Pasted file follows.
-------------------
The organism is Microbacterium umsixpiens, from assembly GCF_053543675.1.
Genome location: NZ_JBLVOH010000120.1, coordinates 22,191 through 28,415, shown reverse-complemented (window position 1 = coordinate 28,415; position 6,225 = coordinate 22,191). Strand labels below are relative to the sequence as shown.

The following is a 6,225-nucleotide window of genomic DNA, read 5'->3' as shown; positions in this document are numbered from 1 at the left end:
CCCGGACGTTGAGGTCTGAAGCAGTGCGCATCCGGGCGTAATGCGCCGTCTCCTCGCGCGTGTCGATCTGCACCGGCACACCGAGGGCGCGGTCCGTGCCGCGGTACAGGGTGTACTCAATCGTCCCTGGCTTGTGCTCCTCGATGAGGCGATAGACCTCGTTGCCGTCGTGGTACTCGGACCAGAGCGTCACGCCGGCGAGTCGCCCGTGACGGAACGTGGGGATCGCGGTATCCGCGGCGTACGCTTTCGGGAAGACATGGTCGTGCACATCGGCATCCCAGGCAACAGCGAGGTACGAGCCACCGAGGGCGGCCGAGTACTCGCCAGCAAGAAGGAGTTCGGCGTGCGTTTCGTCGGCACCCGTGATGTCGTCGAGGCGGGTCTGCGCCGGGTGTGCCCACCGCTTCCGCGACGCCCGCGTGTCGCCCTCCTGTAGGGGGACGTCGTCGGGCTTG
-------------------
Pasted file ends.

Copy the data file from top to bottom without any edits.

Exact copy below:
The organism is Microbacterium umsixpiens, from assembly GCF_053543675.1.
Genome location: NZ_JBLVOH010000120.1, coordinates 22,191 through 28,415, shown reverse-complemented (window position 1 = coordinate 28,415; position 6,225 = coordinate 22,191). Strand labels below are relative to the sequence as shown.

The following is a 6,225-nucleotide window of genomic DNA, read 5'->3' as shown; positions in this document are numbered from 1 at the left end:
CCCGGACGTTGAGGTCTGAAGCAGTGCGCATCCGGGCGTAATGCGCCGTCTCCTCGCGCGTGTCGATCTGCACCGGCACACCGAGGGCGCGGTCCGTGCCGCGGTACAGGGTGTACTCAATCGTCCCTGGCTTGTGCTCCTCGATGAGGCGATAGACCTCGTTGCCGTCGTGGTACTCGGACCAGAGCGTCACGCCGGCGAGTCGCCCGTGACGGAACGTGGGGATCGCGGTATCCGCGGCGTACGCTTTCGGGAAGACATGGTCGTGCACATCGGCATCCCAGGCAACAGCGAGGTACGAGCCACCGAGGGCGGCCGAGTACTCGCCAGCAAGAAGGAGTTCGGCGTGCGTTTCGTCGGCACCCGTGATGTCGTCGAGGCGGGTCTGCGCCGGGTGTGCCCACCGCTTCCGCGACGCCCGCGTGTCGCCCTCCTGTAGGGGGACGTCGTCGGGCTTG